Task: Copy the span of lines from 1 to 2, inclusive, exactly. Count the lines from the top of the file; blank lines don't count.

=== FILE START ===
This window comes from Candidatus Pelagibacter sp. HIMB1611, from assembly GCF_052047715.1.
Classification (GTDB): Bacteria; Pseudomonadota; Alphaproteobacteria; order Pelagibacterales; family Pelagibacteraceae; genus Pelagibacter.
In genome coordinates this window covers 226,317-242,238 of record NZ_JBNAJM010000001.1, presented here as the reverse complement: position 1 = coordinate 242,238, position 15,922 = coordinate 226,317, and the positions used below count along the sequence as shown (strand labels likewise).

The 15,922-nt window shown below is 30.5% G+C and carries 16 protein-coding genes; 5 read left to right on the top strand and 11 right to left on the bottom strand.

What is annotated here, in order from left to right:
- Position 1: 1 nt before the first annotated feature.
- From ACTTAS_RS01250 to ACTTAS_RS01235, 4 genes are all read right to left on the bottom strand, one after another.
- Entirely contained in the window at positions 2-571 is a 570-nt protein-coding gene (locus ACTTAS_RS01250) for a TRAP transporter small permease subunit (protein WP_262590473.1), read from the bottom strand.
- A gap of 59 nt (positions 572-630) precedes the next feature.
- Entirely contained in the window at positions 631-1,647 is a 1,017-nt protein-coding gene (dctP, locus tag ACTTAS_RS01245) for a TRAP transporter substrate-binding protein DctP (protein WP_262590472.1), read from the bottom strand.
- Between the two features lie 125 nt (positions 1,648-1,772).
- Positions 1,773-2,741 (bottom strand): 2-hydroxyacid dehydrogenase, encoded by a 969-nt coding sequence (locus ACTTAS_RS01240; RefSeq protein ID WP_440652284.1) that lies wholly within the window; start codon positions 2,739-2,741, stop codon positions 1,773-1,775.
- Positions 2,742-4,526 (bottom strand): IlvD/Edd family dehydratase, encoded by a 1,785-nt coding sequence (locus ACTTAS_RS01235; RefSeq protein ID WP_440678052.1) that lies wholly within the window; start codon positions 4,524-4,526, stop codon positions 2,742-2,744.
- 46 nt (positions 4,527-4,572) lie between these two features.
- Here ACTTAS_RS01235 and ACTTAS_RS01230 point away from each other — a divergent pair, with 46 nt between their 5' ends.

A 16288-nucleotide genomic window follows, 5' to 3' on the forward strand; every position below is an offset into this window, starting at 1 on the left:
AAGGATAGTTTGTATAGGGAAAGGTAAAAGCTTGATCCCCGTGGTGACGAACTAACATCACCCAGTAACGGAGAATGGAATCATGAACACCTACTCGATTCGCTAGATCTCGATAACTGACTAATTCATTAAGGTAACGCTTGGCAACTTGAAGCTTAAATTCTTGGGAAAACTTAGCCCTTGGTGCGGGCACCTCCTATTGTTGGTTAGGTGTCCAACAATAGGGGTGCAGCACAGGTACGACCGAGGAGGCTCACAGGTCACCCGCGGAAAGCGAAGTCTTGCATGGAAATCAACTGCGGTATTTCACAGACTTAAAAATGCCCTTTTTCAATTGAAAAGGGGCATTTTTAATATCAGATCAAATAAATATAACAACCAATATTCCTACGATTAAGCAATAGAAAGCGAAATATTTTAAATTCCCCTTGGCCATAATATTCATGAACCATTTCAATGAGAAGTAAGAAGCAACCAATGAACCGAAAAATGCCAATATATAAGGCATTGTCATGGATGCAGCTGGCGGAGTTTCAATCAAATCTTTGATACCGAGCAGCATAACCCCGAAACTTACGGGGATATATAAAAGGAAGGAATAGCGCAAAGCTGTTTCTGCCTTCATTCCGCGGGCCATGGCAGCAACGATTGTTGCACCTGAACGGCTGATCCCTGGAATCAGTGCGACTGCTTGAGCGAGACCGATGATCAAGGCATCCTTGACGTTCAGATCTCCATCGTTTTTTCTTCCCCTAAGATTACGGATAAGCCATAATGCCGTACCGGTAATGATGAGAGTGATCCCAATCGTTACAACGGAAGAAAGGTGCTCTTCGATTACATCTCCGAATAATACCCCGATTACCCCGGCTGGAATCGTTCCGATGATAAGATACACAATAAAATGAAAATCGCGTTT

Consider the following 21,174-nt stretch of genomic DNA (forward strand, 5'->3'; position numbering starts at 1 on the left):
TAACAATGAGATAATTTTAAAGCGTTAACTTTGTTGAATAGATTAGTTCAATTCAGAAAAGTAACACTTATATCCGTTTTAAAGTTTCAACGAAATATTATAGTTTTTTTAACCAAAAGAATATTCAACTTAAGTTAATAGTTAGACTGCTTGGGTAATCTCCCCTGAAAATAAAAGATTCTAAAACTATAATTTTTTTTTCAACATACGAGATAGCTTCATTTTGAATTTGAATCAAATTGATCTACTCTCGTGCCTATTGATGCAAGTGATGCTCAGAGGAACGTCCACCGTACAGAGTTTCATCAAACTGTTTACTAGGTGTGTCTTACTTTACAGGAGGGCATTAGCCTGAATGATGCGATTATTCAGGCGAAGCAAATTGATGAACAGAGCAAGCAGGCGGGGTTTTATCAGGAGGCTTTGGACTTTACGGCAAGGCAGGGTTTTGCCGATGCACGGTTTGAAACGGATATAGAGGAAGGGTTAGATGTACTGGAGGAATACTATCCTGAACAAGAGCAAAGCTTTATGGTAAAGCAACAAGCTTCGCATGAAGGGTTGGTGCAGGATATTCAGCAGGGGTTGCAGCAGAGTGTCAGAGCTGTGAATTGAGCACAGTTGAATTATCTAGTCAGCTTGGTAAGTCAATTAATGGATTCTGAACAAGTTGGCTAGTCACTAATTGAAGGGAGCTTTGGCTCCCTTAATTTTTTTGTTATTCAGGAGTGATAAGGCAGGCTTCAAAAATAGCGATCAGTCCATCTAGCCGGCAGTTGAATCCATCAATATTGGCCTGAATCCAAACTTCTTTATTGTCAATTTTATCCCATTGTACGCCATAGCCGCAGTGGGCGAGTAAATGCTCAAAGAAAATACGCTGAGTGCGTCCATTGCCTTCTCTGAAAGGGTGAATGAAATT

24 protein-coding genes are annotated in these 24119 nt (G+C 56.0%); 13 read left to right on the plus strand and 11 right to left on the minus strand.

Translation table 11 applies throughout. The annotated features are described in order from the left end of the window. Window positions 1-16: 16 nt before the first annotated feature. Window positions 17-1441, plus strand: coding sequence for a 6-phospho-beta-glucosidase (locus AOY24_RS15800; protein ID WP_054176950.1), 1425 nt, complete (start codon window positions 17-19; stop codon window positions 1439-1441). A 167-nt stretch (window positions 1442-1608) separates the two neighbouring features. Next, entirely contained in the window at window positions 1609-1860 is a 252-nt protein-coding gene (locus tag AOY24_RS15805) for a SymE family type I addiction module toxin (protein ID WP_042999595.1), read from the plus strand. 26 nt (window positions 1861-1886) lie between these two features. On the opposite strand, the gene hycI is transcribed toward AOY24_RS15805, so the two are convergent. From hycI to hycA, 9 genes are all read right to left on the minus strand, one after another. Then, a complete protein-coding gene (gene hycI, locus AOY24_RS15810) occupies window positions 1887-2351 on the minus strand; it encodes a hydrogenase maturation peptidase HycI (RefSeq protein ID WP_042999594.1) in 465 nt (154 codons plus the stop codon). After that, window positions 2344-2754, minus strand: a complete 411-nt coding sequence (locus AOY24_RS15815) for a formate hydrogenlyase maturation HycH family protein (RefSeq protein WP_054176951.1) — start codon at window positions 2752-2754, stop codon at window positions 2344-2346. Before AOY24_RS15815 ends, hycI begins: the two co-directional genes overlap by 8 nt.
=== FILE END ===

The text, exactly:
This window comes from Candidatus Pelagibacter sp. HIMB1611, from assembly GCF_052047715.1.
Classification (GTDB): Bacteria; Pseudomonadota; Alphaproteobacteria; order Pelagibacterales; family Pelagibacteraceae; genus Pelagibacter.